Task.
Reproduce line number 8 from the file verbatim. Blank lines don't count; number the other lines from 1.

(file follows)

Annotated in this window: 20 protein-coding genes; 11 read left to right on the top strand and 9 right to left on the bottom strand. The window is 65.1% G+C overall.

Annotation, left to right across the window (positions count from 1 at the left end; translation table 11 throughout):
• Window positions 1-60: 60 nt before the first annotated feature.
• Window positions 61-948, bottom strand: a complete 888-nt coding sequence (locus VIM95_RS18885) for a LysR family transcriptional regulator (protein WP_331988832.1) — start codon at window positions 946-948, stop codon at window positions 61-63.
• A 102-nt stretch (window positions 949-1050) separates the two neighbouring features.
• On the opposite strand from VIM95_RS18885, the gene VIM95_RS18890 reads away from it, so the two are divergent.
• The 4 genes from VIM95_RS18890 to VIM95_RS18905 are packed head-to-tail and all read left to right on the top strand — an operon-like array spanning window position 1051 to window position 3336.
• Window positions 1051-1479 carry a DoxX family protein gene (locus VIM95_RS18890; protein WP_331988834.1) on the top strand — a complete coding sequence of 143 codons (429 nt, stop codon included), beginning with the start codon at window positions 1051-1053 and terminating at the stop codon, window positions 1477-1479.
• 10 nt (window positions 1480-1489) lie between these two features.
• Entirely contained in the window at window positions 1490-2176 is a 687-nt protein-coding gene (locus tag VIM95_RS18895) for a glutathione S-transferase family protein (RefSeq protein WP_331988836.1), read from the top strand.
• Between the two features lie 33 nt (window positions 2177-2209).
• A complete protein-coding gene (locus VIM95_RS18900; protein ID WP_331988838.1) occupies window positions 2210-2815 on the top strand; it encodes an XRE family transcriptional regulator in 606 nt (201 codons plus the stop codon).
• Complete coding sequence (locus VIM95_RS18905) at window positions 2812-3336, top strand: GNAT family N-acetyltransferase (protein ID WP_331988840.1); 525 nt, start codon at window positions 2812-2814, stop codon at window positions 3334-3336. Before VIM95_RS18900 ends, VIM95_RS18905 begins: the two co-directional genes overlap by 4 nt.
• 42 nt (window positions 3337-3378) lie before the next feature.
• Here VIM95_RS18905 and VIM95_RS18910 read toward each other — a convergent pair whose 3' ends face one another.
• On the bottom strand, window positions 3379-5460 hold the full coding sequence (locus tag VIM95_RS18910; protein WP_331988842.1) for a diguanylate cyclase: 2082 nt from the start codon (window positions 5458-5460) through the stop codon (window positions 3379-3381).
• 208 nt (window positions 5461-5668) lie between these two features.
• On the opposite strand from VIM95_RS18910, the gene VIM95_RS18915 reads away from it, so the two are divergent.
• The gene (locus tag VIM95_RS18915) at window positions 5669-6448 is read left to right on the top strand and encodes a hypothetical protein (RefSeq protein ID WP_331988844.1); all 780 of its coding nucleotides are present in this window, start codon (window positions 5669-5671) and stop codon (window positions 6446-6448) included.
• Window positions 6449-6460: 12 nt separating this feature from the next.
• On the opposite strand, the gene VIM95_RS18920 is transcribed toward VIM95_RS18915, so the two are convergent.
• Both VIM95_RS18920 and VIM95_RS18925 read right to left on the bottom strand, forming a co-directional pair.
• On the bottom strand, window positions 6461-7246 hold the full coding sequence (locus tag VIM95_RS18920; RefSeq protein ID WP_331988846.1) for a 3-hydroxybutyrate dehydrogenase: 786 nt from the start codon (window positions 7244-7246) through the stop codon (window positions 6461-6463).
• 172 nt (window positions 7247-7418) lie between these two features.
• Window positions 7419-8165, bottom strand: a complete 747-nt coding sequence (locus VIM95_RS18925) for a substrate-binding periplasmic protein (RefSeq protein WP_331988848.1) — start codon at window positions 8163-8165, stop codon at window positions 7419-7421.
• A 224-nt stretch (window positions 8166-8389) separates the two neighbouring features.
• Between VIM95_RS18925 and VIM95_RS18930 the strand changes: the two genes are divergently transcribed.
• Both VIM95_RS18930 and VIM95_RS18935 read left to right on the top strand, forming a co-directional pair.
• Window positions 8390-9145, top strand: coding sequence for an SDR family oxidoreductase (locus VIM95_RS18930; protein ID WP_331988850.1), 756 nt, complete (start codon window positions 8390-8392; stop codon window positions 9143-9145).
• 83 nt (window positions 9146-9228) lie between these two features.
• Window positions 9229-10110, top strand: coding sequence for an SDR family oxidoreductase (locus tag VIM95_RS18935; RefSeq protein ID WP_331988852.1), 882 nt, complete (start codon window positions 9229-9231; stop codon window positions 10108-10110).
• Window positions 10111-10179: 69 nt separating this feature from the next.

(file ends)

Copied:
• Window positions 1051-1479 carry a DoxX family protein gene (locus VIM95_RS18890; protein WP_331988834.1) on the top strand — a complete coding sequence of 143 codons (429 nt, stop codon included), beginning with the start codon at window positions 1051-1053 and terminating at the stop codon, window positions 1477-1479.